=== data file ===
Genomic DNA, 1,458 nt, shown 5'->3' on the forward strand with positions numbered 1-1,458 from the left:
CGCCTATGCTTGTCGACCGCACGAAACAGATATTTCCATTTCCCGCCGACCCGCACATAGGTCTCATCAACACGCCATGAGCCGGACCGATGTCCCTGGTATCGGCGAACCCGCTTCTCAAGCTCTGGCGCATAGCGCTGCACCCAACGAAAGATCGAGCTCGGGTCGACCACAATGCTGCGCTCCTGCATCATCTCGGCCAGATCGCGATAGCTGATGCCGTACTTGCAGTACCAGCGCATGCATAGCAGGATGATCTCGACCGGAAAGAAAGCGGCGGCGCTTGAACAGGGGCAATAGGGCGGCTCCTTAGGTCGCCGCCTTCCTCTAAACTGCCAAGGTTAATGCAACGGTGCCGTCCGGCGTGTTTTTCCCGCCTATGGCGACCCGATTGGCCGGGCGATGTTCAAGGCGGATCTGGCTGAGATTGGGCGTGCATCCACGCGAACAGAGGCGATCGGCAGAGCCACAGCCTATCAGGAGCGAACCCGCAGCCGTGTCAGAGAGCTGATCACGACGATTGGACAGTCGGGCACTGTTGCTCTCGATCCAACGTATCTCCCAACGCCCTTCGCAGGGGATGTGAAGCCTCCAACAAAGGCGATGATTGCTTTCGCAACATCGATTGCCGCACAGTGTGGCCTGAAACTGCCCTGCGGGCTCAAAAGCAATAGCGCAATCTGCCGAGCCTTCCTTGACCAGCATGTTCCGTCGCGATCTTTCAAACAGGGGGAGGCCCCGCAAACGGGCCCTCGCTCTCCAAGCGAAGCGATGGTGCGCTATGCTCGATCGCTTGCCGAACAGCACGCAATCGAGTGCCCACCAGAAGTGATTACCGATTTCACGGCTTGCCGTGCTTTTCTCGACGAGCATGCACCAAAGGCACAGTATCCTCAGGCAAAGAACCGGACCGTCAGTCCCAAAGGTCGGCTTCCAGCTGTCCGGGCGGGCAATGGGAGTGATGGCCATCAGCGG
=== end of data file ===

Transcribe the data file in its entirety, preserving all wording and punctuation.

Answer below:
Genomic DNA, 1,458 nt, shown 5'->3' on the forward strand with positions numbered 1-1,458 from the left:
CGCCTATGCTTGTCGACCGCACGAAACAGATATTTCCATTTCCCGCCGACCCGCACATAGGTCTCATCAACACGCCATGAGCCGGACCGATGTCCCTGGTATCGGCGAACCCGCTTCTCAAGCTCTGGCGCATAGCGCTGCACCCAACGAAAGATCGAGCTCGGGTCGACCACAATGCTGCGCTCCTGCATCATCTCGGCCAGATCGCGATAGCTGATGCCGTACTTGCAGTACCAGCGCATGCATAGCAGGATGATCTCGACCGGAAAGAAAGCGGCGGCGCTTGAACAGGGGCAATAGGGCGGCTCCTTAGGTCGCCGCCTTCCTCTAAACTGCCAAGGTTAATGCAACGGTGCCGTCCGGCGTGTTTTTCCCGCCTATGGCGACCCGATTGGCCGGGCGATGTTCAAGGCGGATCTGGCTGAGATTGGGCGTGCATCCACGCGAACAGAGGCGATCGGCAGAGCCACAGCCTATCAGGAGCGAACCCGCAGCCGTGTCAGAGAGCTGATCACGACGATTGGACAGTCGGGCACTGTTGCTCTCGATCCAACGTATCTCCCAACGCCCTTCGCAGGGGATGTGAAGCCTCCAACAAAGGCGATGATTGCTTTCGCAACATCGATTGCCGCACAGTGTGGCCTGAAACTGCCCTGCGGGCTCAAAAGCAATAGCGCAATCTGCCGAGCCTTCCTTGACCAGCATGTTCCGTCGCGATCTTTCAAACAGGGGGAGGCCCCGCAAACGGGCCCTCGCTCTCCAAGCGAAGCGATGGTGCGCTATGCTCGATCGCTTGCCGAACAGCACGCAATCGAGTGCCCACCAGAAGTGATTACCGATTTCACGGCTTGCCGTGCTTTTCTCGACGAGCATGCACCAAAGGCACAGTATCCTCAGGCAAAGAACCGGACCGTCAGTCCCAAAGGTCGGCTTCCAGCTGTCCGGGCGGGCAATGGGAGTGATGGCCATCAGCGG